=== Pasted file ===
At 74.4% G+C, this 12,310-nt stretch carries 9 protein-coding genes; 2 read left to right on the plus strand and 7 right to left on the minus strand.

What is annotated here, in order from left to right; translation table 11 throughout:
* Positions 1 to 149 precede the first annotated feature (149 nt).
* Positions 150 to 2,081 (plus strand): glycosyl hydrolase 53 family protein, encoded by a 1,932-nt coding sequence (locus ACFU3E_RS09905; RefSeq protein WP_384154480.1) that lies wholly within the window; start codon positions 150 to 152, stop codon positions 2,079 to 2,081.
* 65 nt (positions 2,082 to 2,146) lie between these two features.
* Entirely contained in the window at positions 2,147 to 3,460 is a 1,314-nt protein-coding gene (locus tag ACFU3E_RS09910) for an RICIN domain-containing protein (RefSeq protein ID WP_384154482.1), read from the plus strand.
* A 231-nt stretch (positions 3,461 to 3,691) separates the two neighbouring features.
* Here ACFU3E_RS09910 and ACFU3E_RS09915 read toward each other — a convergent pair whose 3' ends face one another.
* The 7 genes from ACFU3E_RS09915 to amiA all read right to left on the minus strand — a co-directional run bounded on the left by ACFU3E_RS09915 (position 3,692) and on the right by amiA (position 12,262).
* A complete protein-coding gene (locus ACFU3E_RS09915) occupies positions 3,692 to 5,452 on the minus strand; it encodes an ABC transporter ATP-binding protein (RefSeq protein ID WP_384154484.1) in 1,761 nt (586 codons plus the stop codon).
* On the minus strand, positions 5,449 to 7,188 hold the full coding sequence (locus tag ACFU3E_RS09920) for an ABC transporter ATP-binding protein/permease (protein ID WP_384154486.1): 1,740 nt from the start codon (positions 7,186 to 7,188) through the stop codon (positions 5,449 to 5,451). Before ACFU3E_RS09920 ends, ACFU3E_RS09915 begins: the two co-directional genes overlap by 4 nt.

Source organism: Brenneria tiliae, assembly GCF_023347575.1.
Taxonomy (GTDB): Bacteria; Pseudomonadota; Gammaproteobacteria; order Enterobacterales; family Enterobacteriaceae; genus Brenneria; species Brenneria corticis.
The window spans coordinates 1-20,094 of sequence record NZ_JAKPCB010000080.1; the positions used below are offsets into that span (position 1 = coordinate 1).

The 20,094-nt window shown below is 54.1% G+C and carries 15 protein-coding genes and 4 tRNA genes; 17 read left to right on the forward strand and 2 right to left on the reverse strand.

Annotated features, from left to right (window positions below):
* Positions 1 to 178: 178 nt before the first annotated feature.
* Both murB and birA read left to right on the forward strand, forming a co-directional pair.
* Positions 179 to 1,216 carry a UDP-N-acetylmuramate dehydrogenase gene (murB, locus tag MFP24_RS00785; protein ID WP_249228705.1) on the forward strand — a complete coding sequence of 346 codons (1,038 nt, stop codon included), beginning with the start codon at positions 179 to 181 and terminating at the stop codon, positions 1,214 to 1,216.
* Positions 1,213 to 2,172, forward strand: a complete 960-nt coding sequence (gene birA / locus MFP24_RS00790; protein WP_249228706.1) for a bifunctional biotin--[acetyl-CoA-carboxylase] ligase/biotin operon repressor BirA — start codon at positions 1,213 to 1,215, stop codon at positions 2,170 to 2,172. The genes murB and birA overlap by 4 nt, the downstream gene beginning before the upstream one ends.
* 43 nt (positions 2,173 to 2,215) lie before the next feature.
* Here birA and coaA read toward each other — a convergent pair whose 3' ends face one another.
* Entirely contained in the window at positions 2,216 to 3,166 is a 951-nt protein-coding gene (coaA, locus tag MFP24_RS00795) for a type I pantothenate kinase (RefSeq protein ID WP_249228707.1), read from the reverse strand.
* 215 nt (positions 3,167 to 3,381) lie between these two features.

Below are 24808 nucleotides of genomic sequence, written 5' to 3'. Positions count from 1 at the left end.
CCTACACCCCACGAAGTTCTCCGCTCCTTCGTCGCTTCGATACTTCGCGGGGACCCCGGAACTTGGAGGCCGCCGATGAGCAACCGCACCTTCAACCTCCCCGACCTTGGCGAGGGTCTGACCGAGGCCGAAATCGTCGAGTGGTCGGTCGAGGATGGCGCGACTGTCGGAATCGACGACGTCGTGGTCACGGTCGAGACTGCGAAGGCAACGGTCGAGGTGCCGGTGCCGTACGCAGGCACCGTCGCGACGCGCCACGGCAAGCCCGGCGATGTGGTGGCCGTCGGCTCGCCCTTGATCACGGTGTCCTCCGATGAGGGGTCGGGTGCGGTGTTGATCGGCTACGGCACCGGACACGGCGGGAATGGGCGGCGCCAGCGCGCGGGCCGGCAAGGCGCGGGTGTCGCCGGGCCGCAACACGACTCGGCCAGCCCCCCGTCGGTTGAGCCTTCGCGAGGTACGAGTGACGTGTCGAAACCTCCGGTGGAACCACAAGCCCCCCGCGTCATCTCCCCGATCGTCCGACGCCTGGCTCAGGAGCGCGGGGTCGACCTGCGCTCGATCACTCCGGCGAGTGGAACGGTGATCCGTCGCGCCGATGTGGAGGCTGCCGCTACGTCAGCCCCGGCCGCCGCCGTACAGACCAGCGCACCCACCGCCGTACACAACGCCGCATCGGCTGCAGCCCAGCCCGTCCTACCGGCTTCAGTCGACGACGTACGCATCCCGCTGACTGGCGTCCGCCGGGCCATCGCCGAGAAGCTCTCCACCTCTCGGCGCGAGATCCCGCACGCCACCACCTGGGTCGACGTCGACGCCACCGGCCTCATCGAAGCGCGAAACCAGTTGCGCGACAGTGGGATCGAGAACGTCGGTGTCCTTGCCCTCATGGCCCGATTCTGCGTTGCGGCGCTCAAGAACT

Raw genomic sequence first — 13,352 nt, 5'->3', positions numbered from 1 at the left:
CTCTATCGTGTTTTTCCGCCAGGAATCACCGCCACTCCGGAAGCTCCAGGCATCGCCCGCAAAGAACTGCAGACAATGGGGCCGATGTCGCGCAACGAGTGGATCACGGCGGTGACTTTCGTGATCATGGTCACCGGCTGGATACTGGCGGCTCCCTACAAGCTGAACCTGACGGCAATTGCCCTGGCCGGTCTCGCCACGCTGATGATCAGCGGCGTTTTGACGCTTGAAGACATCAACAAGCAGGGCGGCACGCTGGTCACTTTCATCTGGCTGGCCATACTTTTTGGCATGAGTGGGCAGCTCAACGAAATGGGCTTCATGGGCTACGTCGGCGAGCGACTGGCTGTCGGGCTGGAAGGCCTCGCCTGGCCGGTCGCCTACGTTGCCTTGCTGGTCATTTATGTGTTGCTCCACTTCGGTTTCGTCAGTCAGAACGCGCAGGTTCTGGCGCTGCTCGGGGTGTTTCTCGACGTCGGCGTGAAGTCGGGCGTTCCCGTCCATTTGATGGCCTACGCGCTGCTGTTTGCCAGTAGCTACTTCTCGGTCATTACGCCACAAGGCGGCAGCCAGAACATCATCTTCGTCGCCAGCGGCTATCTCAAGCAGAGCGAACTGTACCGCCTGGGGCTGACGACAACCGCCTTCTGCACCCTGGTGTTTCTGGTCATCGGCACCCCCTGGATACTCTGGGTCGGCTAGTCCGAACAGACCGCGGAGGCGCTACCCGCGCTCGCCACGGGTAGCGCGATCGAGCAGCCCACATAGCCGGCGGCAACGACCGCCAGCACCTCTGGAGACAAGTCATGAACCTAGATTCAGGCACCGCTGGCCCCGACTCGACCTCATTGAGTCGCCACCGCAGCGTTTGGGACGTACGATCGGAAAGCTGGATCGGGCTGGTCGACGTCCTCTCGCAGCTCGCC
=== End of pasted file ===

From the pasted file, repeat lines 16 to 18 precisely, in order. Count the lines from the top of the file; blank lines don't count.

Annotated features, from left to right (window positions below):
* Positions 1 to 178: 178 nt before the first annotated feature.
* Both murB and birA read left to right on the forward strand, forming a co-directional pair.